The list of the King's major climbs includes the following routes and peaks: Piz Bernina, first ascent of the NE ridge of Piz Caral in 1907 (with his wife Elizabeth and the guides Martin Schocher and Benedikt Supersaxo), Ago di Sciora, Piz Bacone, Salbitschijen and Salbit needle, Jungfrau Rottal ridge, Kleines Wellhorn SE face, Matterhorn Hörnli ridge, Monte Rosa, first ascent of the NE ridge of the Hübschhorn, traverse of the Aiguille du Grépon, traverse of the Grand and Petit Dru, Fleischbank SE face (Wiessner-Rossi route), Predigtstuhl W face (Fiechtl-Weinberger route) and E face (Dülfer route), Totenkirchl E face (Dülfer route), Cima Grande di Laveredo E face, Cima Piccola di Laveredo N face, E face and Innerkofler route, Cima Piccolissima di Laveredo Preuss route, traverse of the Cimon della Pala, Tofano di Rozes S face, Marmolada S face, Punta Fiames S face, Roda di Vael E face, Torre Venezia W face (Castiglione route), Sass Pordoi S face, Crozzon di Brenta NW face (Preuss route), Cima della Madonna NW face, Sassolungo N face, Second Sella Tower NW edge, traverse of the Vaiolet Towers, Campanile Basso (Preuss route, 14th ascent), Croz dell' Altissimo SW face, Catinaccio N face (Piaz route), new route in the S face of the E peak of the Punta di Campiglio in 1932, Rocca Castello (Matterhorn of the Cottish Alps), Croce Provenzale. The complete list is to be found in the book "Picchi piccozze e Altezze Reali ricordi alpine".
The climbing activities of the King have left their mark on the world's mountains:
- The Commune of Chamonix, by a decree passed on 23 February 1919, named the W peak of the Aiguille de l'M Pointe Albert (2816 m).
- In the Val di Mello in the Southern Bregaglia Alps Aldo Bonacossa and Giusto Gervasutti reached on 6 October 1933 an unclimbed tower and named it Torre Re Alberto (2732 m).
- The third highest peak of Ruwenzori, the most alpine-like summit in Africa, bears the name Pointe Albert (5088 m); it was first climbed in 1932 by the first expedition of the Club Alpin Belge.
- Mount King Albert (2972 m) in the Canadian Rocky Mountains, on the Continental Divide on the border of Alberta and British Columbia, 600 metres west of Mount Queen Elizabeth. It was named in 1918 after King Albert I. First ascended in 1922 by G.A. Gambs, K.G. McClelland, T.B. Moffat, H.E. Sampson, D.R. Sharpe, guided by the Swiss Guide Ernest Feuz.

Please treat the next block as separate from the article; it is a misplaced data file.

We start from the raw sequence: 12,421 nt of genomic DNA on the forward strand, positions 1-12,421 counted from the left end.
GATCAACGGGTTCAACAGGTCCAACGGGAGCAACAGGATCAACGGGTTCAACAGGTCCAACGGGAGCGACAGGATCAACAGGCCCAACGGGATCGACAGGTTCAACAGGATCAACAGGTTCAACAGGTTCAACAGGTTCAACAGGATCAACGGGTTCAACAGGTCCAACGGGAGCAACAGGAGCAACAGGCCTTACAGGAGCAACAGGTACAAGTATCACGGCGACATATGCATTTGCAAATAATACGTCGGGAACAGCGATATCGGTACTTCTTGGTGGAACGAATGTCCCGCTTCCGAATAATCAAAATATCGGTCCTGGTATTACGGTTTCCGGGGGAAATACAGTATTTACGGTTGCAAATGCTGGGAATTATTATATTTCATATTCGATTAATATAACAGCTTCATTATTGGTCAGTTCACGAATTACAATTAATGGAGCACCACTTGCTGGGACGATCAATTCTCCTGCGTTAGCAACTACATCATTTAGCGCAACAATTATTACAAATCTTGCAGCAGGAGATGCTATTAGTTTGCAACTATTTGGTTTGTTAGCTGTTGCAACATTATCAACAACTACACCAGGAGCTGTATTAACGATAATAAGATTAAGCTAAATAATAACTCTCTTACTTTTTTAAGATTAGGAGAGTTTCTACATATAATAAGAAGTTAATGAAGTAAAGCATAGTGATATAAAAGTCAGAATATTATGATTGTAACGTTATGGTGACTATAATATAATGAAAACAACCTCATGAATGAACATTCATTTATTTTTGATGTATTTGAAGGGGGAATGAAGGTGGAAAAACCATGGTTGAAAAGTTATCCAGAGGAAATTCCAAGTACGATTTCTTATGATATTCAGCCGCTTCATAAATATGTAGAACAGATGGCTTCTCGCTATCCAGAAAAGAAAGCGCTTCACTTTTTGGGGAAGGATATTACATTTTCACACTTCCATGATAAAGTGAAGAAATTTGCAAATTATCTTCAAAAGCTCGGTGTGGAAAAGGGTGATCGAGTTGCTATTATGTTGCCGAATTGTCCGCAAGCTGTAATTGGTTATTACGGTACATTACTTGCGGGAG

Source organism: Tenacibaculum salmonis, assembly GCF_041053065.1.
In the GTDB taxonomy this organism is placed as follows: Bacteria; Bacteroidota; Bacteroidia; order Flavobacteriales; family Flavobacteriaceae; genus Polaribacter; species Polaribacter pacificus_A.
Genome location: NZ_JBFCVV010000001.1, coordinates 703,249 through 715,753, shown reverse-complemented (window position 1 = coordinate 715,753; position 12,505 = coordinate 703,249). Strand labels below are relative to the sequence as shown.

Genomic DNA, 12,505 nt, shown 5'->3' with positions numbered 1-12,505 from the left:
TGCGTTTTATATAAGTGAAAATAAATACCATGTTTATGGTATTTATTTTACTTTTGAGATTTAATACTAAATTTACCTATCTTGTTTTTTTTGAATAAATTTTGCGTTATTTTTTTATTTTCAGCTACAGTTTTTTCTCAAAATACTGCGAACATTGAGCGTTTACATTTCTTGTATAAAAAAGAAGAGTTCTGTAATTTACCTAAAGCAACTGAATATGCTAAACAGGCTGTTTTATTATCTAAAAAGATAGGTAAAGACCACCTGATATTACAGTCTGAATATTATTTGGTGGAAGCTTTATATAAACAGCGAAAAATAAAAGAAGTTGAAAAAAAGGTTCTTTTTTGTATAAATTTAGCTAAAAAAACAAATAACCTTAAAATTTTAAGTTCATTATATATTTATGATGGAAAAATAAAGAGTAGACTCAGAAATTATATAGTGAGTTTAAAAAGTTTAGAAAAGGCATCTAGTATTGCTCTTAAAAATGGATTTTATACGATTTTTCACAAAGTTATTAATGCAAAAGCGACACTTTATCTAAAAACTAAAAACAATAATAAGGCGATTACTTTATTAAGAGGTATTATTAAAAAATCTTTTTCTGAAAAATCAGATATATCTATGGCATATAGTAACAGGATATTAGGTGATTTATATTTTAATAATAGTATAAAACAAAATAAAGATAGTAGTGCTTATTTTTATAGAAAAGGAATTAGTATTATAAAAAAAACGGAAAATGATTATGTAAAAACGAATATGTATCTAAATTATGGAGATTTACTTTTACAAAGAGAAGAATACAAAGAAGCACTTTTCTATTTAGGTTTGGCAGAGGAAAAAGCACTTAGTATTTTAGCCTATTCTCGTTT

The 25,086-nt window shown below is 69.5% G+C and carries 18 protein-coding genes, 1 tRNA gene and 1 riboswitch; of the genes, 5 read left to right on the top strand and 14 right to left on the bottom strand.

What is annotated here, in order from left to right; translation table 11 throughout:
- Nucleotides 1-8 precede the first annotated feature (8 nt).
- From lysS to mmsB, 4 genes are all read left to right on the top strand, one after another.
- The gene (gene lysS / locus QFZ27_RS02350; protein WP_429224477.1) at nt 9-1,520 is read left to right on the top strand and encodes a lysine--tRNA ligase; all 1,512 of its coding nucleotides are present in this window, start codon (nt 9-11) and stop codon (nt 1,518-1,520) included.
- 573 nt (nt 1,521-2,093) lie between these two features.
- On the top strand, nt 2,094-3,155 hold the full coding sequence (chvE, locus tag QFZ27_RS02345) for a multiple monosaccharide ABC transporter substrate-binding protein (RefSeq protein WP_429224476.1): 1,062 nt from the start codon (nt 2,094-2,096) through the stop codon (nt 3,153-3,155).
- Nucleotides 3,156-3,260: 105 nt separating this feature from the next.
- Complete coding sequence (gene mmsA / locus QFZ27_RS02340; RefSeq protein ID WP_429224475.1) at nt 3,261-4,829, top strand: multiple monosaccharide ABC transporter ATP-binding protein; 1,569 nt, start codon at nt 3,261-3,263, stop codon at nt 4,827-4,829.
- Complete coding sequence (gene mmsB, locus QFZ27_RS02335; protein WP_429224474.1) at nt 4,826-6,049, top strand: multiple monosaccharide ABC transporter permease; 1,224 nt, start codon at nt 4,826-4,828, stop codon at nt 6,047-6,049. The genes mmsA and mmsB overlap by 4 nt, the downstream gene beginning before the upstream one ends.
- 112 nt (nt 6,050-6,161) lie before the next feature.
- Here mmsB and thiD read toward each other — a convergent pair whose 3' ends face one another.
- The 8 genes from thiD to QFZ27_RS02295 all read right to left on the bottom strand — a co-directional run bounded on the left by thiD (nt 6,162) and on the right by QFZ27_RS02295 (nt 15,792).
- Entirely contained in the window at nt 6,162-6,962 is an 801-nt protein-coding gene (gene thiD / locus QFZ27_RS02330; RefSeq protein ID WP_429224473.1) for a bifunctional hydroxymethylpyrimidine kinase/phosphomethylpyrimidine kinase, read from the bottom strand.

- The NW ridge of the Hübschhorn (3192 m) situated E of the Simplon pass is known as the Belgian Ridge. The first ascent was made by the King on 12th June 1913 with Albert and Benedikt Supersaxo.
- The Rifugio Re Alberto I (2621 m) below the Vaiolet Towers in the Dolomites was built and named in memory of the King by Tita Piaz in 1933. The hut is also known as Gartl-Hütte; www.rifugiorealberto.com.
- The Refuge Albert Ier (2706 m) was built in 1930 by the Club Alpin Belge at the foot of the Aiguilles du Tour et du Chardonnet near Chamonix.
- In 1920 the Hôtel de Milan in Chamonix was renamed Hôtel Albert Ier, one of the best addresses in the capital of alpinism.
- In 1935, the Hôtel de Milan in Chamonix, opened in 1902 as Pension du Chemin de Fer, was renamed Hôtel Albert 1er et de Milan. Today it is called Hameau Albert 1er, one of the best addresses in the capitel of alpinism; www.hameaualbert.fr
King Albert I was an Honorary Member of the Club Alpin Français since 1919, the British Alpine Club and the exclusive Groupe de Haute Montagne. In January 1925 he became a member of the Club Alpino Accademico Italiano, admitting new members only after having given proof of leading difficult climbs. The Roi Alpiniste was also Patron of the Club Alpin Belge.
On 17 February 1934 came the tragic news which shocked the world. King Albert I had been killed in a fall when climbing alone on the "Roche du Vieux Bon Dieu" at Marche-les-Dames in the Meuse valley near Namur.
A biography of King Albert I (1875 1934), published in Flemish and French, concludes with the following words:
"He was brave, upright, generous, straightforward, humane, possessing complete self-control. He was an excellent sportsman, and he never shrank from any challenge, no matter how great. Every guide and every mountaineer respected, appreciated, loved and admired him. He spoke with equal goodhumour and understanding to everyone whether shepherd, taxi-driver, or the republican guide Tita Piaz. He shunned crowds and loved to savour in peace the beauty of the mountains and the splendour of Alpine slopes. Mountaineering was the only real leisure King Albert I allowed himself."
Walter Amstutz has adopted as the motto of the Foundation one of the King's own maxims, which appears in golden letters on the Foundation's Medal, and also on its notepaper:
la Qualité maîtresse